All ice houses needed a delivery system for their product. Before the advent of railroads, much was packed into canal boats and sent down the Morris Canal. Railroads were much faster and could handle much more product. The same railroads that delivered vacationers to idyllic spots such as Brown’s Inn in Newfoundland could return to Paterson with a profitable payload. Greenwood Pond had a siding constructed to the railroad line just yards away, while Echo Lake had a dedicated, 1.5-mile railroad line (the Macopin Lake Railroad) connected to the NYS&W.
Railroad cars would arrive at his icehouse, and be switched to a siding on the roadway. Once packed with ice blocks, the railroad would take the ice to various destinations for delivery. Greenwood didn’t market his ice in Oak Ridge, but local people, and some shop keepers, would come to the ice house to purchase bags of ice chips that resulted from shaping the ice cakes.
Silk City Ice sold ice in quantity to big hotels and such, but also maintained eight local routes in Paterson and Totowa. Each of the eight route men had his own horse-drawn ice wagon from which to sell ice to housekeepers and small stores.
Newspaper accounts paint a portrait of a fair and generous boss:
E.R. Greenwood, coal and ice dealer of this city, gave a theatre party and banquet to his employees and their wives as a means of expressing his appreciation of the good work done by the men in harvesting the ice crop, during which time they labored day and night.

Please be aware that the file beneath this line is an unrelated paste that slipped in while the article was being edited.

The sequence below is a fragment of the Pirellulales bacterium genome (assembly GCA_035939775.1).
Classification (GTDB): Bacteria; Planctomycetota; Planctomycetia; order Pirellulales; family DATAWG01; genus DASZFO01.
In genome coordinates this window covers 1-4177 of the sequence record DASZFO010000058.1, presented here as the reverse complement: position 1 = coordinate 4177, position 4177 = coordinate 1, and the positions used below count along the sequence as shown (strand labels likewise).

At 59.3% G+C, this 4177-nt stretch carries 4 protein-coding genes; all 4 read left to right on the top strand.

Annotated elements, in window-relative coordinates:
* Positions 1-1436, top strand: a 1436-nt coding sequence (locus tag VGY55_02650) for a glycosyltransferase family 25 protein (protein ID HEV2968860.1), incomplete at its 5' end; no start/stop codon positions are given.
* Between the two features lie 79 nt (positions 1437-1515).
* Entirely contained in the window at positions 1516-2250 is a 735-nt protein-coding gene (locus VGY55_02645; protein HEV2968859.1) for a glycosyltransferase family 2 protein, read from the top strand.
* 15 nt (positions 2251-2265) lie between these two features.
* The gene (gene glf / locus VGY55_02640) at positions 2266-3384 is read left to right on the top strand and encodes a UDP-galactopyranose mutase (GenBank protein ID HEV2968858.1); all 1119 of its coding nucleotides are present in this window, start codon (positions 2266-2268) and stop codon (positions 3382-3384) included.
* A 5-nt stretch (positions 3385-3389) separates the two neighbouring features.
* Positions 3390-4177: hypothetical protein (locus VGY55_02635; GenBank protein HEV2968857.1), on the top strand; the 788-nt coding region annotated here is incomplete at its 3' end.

After watching a play at the Lyceum theatre, the party partook of a well prepared supper in a local restaurant. The ladies were presented with large boxes of chocolates, while the men received cigars.Paterson Morning Call, 01 Feb 1917
In late 1920, Greenwood turned over the retail route business of Silk City Ice to eight of his long-time faithful employees. According to a 1920 newspaper article, he realized that the present cost of living was a constant worry to the man working for wages. In turning over the business to the route men, he set each up as an independent business man whose earnings would depend entirely upon the efforts he put into the business. Each man also was gifted the wagon each had been using, and had their names painted on the sides. The ice would continue to be harvested in Oak Ridge.
By the 1930s, however, the writing was on the wall for the ice harvesters. The invention of the refrigerator, and the introduction of “artificial ice” made in commercial freezers at ice plants, would soon doom the ice-harvesting industry. “Mechanical iceboxes”, which used a liquid refrigerant to produce cold, had been invented in 1915 as an add-on to the traditional icebox. By the mid-1920s, the modern refrigerator was available for purchase, but only the wealthy could afford them; it would take decades before they became affordable to many families.
Apparently, harvesting came to a close in the late 1930s, and the ice house was abandoned. Eventually, it collapsed; the wooden structure has long since returned to the earth. The railroad siding is long gone. The concrete foundation and footings, and some iron hardware, however, still survive, bearing mute testimony to a bygone industry.
Photo Credits: Dale Greenwood Dunn
Various details: Recollections of a New Jersey Ice Harvest by David W. Dunn, Jr. (2014)